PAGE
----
Avocado Ice Cream Recipe

250ml heavy cream
1 tablespoon fresh lemon juice
1/2 cup granulated sugar
250ml milk
3 ripe avocados

Peel and seed the avocados, put into a blender with the milk and make a purée. Pour the purée into a mixing bowl, add the sugar, lemon juice and cream and beat until creamy. Transfer the mixture into an ice cream maker and follow the manufacturer’s instructions.

Mango Purée

flesh of 1/2 a mango
2 tbsp water
1 tbsp sugar
Blend together to get a creamy purée.  If too thick, adjust consistency with water.

Strawberry Coulis

1 cup of strawberries, chopped
2 tbsp water
1 tbsp sugar
Blend together to get a creamy coulis.  If too thick, adjust consistency with water.

Ashta, makes about 1 cup

2 slices of American-style white bread
500ml of half-and-half or 1/2 milk and 1/2 heavy cream
2  tablespoons   of cornstarch, diluted in a bit of water
1 Tablespoon of sugar
1 teaspoon of orange blossom water, 1 teaspoon of rose water

  1. Start by cutting the edges off the bread. Cut the soft white part in dices.
  2. Pour the half-and-half or milk and cream mixture (or whole milk) in a heavy-bottomed saucepan; add the diced bread and let it soak in the milk mixture for as long as possible, a day if you can.
  3. Heat the milk and bread mixture, add the sugar; dilute the cornstarch in water; stir the milk mixture continuously until it starts to steam; add the cornstarch and keep stirring until the mixture thickens, making sure it does not burn (adjust the heat).
  4. Add the flavored waters if using, stir a few seconds more and remove from the heat. Pour into a bowl, let it cool and then cover with plastic and store in the fridge overnight to give the cream a chance to thicken.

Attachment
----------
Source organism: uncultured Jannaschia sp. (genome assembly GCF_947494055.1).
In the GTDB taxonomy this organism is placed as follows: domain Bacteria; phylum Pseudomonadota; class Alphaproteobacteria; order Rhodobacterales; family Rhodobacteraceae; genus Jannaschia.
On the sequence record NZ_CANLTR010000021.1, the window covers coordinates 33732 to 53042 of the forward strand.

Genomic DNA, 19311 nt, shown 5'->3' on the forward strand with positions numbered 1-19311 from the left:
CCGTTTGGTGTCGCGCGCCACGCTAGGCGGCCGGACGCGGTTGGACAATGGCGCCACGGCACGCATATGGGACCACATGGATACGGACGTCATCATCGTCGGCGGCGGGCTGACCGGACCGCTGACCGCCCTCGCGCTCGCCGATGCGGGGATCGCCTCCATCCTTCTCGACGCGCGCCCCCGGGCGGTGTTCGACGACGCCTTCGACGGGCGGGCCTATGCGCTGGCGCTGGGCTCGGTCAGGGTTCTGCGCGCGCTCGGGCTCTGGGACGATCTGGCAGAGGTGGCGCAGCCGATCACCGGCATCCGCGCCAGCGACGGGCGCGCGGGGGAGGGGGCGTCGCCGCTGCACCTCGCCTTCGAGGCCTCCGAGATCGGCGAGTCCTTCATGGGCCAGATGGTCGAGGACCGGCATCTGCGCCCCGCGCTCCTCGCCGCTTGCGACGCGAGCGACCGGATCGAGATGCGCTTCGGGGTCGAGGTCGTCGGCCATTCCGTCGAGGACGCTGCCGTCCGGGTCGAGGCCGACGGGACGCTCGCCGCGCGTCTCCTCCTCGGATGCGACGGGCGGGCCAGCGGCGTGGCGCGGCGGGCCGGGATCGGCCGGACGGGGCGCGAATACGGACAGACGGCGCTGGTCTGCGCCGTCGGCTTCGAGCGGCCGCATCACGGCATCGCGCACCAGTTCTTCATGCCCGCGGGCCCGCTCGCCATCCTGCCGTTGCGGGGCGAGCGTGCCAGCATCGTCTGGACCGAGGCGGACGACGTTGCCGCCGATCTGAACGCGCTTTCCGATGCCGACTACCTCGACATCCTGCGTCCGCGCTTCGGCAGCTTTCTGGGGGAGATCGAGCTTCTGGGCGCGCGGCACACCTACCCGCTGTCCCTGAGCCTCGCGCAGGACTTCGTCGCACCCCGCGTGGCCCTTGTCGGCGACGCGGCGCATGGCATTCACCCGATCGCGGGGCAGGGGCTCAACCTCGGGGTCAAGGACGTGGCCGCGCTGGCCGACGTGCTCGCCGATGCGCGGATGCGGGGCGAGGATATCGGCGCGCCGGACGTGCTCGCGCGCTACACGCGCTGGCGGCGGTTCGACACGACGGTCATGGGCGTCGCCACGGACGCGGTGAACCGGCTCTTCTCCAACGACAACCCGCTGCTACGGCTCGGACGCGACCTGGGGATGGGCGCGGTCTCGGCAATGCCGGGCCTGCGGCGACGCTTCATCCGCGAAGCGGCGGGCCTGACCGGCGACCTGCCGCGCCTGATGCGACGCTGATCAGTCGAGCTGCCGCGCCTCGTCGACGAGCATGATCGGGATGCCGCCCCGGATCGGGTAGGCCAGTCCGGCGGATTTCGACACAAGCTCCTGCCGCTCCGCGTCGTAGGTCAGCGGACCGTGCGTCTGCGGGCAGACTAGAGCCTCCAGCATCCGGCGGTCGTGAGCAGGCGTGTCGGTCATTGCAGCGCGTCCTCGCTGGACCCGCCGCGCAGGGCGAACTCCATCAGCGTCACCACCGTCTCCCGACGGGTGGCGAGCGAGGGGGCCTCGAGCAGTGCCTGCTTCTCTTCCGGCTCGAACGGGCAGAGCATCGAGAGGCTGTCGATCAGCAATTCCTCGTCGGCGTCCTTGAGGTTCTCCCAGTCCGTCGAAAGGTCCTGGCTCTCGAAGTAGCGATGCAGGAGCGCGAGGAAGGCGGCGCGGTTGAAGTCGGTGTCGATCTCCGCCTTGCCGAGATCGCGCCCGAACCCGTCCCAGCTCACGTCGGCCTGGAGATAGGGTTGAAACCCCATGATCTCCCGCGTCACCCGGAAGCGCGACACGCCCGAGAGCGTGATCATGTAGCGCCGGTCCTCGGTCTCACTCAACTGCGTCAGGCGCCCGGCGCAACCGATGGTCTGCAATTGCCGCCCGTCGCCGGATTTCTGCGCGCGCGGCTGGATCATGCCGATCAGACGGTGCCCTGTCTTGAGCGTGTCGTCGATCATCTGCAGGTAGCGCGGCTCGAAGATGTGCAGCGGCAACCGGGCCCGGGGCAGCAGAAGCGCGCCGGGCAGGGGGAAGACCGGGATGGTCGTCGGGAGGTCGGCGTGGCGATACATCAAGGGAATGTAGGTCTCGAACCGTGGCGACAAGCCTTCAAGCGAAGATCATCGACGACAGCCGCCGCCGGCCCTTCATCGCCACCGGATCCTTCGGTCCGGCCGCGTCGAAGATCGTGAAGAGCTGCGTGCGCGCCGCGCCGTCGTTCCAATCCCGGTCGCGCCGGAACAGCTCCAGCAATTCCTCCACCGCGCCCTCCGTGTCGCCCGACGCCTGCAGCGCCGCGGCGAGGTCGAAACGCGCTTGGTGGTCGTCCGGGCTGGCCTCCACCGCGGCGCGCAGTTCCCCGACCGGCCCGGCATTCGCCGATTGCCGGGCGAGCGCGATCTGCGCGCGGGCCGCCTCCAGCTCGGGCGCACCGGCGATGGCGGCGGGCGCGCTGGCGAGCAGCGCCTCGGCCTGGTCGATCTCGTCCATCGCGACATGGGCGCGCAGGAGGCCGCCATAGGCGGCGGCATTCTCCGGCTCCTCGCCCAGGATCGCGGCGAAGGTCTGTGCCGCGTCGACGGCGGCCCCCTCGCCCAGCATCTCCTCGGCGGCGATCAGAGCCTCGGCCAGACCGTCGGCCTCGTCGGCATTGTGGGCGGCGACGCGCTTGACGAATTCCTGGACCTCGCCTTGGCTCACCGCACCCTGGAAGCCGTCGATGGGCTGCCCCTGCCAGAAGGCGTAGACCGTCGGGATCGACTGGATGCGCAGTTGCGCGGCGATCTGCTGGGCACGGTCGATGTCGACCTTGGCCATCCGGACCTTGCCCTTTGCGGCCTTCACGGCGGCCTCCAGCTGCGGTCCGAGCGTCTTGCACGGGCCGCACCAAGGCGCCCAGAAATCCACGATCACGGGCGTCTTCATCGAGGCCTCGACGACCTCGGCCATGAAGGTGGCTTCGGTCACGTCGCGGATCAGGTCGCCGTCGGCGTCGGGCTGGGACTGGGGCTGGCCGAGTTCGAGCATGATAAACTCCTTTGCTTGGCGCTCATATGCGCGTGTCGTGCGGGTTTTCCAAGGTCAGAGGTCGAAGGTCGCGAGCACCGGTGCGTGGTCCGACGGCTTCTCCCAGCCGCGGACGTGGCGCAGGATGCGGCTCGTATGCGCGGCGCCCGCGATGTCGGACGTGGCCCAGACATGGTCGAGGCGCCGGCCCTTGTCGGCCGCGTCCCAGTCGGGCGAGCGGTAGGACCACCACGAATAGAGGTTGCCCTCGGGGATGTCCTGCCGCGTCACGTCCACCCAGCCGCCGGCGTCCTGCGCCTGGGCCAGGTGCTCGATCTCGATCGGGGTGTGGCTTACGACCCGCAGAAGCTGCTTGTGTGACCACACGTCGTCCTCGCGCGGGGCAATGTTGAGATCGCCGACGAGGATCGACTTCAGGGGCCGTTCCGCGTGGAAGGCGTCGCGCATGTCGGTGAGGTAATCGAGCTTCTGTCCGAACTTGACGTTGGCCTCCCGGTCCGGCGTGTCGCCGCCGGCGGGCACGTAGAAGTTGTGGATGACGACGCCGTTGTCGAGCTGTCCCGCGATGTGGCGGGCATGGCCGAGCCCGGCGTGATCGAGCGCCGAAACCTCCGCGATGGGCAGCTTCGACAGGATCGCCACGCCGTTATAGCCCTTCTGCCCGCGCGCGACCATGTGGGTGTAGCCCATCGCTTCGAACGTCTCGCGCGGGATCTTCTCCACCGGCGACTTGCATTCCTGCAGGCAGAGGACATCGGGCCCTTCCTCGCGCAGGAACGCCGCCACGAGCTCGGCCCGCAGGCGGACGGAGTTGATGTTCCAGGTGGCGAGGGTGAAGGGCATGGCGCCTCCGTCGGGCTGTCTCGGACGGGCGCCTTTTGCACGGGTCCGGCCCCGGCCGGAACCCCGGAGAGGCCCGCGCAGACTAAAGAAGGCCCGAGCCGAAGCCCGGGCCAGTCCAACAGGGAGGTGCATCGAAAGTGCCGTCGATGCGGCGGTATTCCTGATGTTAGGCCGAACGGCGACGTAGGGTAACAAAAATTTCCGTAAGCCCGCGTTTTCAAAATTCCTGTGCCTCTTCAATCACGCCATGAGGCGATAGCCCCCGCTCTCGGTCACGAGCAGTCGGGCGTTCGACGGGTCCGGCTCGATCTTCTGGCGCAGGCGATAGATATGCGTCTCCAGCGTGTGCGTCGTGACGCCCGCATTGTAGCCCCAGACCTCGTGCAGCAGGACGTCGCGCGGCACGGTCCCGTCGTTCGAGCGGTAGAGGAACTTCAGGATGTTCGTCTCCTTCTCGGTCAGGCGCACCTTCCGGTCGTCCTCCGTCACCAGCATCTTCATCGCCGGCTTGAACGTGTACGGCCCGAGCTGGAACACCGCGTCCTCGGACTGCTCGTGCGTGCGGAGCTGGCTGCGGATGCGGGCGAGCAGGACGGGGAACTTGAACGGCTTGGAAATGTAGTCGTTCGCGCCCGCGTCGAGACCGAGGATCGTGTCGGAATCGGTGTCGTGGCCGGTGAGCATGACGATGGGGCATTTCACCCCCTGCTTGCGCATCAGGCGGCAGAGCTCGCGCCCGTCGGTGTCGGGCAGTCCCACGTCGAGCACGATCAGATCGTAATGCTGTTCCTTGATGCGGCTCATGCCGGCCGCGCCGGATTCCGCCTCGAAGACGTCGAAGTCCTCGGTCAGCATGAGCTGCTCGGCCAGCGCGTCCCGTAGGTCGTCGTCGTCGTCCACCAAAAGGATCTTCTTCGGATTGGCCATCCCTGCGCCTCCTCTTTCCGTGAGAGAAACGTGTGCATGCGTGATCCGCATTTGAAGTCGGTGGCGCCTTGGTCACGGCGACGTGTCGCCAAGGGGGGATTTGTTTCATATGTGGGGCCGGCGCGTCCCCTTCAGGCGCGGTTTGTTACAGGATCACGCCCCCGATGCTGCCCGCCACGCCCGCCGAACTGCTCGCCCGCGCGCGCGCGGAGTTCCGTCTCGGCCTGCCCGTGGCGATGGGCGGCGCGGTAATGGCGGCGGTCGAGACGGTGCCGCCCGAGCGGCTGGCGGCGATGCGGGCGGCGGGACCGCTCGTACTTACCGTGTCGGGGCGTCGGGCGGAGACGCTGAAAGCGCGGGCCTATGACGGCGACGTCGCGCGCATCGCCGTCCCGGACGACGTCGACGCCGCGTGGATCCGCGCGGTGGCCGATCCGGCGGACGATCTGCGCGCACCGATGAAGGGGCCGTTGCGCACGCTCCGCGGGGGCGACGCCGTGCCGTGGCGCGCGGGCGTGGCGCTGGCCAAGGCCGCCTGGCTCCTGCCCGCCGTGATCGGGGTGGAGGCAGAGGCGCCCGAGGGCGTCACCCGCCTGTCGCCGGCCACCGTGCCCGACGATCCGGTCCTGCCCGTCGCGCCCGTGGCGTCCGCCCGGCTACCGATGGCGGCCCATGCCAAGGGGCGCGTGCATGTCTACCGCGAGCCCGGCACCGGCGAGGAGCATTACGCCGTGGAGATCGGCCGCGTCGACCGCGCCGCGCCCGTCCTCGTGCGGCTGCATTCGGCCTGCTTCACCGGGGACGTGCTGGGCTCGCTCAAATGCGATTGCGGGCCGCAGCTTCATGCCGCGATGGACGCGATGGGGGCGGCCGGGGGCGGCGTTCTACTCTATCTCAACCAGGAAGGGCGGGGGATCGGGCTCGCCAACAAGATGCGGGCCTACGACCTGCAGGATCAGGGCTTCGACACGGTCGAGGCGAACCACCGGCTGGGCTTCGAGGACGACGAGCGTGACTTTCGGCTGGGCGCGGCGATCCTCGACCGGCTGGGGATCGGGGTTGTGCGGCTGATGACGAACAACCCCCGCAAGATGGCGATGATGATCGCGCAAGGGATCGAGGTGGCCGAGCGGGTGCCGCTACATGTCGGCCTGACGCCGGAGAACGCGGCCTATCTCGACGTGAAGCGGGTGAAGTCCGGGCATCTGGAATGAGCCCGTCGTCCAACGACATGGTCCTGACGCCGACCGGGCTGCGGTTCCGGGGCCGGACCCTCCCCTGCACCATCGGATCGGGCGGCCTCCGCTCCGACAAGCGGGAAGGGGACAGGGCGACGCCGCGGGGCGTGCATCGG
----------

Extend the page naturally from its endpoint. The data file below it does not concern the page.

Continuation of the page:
International

 

The Vine Leaves in your Backyard

I spent the weekend a while back at my friend Karyn’s house which is just outside the island on Montreal. Even if basically part of Montreal for me it still felt like a trip outside of town. We had such a blast with great food (she will one day actually send me a guest blog of the breakfast she made (RIGHT?)) and we had a great day for a neighborhood party in honor of Fire Men Day. NO we saw zero shirtless firemen…I was very upset!

But the first night was one of BBQ, relaxation and cocktails, followed by a relaxing morning by the pool. We were talking about the vegetation and future plans of Kryn’s backyard. “Yeah those are vine leaves used for Dolmades’ she says. WHAT? Like I can just pick some and cook with them? ‘YES, take some” Karyn said.